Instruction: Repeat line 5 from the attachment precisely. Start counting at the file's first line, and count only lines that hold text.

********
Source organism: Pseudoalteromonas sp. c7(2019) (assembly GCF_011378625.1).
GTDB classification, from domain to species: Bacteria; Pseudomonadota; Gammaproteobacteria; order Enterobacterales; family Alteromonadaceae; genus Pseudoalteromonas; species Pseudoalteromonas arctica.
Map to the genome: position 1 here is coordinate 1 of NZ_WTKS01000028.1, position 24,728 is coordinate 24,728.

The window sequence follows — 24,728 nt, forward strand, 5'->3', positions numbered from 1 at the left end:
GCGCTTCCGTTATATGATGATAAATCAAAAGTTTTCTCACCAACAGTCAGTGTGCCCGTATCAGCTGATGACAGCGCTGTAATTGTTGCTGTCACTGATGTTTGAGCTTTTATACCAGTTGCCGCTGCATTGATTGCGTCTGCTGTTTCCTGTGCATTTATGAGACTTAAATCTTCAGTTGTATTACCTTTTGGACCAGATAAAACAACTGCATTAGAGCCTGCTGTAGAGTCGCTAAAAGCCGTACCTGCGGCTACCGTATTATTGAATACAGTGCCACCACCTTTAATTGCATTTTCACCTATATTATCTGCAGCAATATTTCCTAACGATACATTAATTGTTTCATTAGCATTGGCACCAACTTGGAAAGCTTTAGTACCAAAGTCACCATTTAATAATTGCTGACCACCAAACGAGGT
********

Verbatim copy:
GCGCTTCCGTTATATGATGATAAATCAAAAGTTTTCTCACCAACAGTCAGTGTGCCCGTATCAGCTGATGACAGCGCTGTAATTGTTGCTGTCACTGATGTTTGAGCTTTTATACCAGTTGCCGCTGCATTGATTGCGTCTGCTGTTTCCTGTGCATTTATGAGACTTAAATCTTCAGTTGTATTACCTTTTGGACCAGATAAAACAACTGCATTAGAGCCTGCTGTAGAGTCGCTAAAAGCCGTACCTGCGGCTACCGTATTATTGAATACAGTGCCACCACCTTTAATTGCATTTTCACCTATATTATCTGCAGCAATATTTCCTAACGATACATTAATTGTTTCATTAGCATTGGCACCAACTTGGAAAGCTTTAGTACCAAAGTCACCATTTAATAATTGCTGACCACCAAACGAGGT